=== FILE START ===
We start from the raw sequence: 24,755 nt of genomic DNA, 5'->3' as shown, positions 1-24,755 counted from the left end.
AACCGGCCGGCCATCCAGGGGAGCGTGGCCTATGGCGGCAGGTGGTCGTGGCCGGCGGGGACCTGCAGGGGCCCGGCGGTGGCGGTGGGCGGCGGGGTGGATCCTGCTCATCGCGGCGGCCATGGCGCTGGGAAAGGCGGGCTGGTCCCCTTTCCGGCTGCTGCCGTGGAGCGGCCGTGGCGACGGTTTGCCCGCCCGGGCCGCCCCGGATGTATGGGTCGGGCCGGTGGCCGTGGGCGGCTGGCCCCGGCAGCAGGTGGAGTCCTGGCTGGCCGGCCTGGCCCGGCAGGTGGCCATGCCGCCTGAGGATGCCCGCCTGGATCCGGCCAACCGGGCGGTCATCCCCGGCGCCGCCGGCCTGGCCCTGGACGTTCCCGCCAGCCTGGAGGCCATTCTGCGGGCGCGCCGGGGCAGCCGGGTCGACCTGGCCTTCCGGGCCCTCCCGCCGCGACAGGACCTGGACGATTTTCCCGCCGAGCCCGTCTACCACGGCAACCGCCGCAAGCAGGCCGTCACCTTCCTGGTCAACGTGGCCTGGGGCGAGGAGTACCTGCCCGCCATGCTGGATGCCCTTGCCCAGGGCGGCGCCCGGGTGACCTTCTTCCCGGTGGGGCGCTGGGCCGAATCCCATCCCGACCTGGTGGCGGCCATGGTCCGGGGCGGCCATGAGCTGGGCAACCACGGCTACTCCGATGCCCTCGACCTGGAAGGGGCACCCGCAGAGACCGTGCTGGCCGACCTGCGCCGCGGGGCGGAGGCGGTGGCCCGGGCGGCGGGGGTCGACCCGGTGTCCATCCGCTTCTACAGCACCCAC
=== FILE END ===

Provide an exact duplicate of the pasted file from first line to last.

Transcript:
We start from the raw sequence: 24,755 nt of genomic DNA, 5'->3' as shown, positions 1-24,755 counted from the left end.
AACCGGCCGGCCATCCAGGGGAGCGTGGCCTATGGCGGCAGGTGGTCGTGGCCGGCGGGGACCTGCAGGGGCCCGGCGGTGGCGGTGGGCGGCGGGGTGGATCCTGCTCATCGCGGCGGCCATGGCGCTGGGAAAGGCGGGCTGGTCCCCTTTCCGGCTGCTGCCGTGGAGCGGCCGTGGCGACGGTTTGCCCGCCCGGGCCGCCCCGGATGTATGGGTCGGGCCGGTGGCCGTGGGCGGCTGGCCCCGGCAGCAGGTGGAGTCCTGGCTGGCCGGCCTGGCCCGGCAGGTGGCCATGCCGCCTGAGGATGCCCGCCTGGATCCGGCCAACCGGGCGGTCATCCCCGGCGCCGCCGGCCTGGCCCTGGACGTTCCCGCCAGCCTGGAGGCCATTCTGCGGGCGCGCCGGGGCAGCCGGGTCGACCTGGCCTTCCGGGCCCTCCCGCCGCGACAGGACCTGGACGATTTTCCCGCCGAGCCCGTCTACCACGGCAACCGCCGCAAGCAGGCCGTCACCTTCCTGGTCAACGTGGCCTGGGGCGAGGAGTACCTGCCCGCCATGCTGGATGCCCTTGCCCAGGGCGGCGCCCGGGTGACCTTCTTCCCGGTGGGGCGCTGGGCCGAATCCCATCCCGACCTGGTGGCGGCCATGGTCCGGGGCGGCCATGAGCTGGGCAACCACGGCTACTCCGATGCCCTCGACCTGGAAGGGGCACCCGCAGAGACCGTGCTGGCCGACCTGCGCCGCGGGGCGGAGGCGGTGGCCCGGGCGGCGGGGGTCGACCCGGTGTCCATCCGCTTCTACAGCACCCAC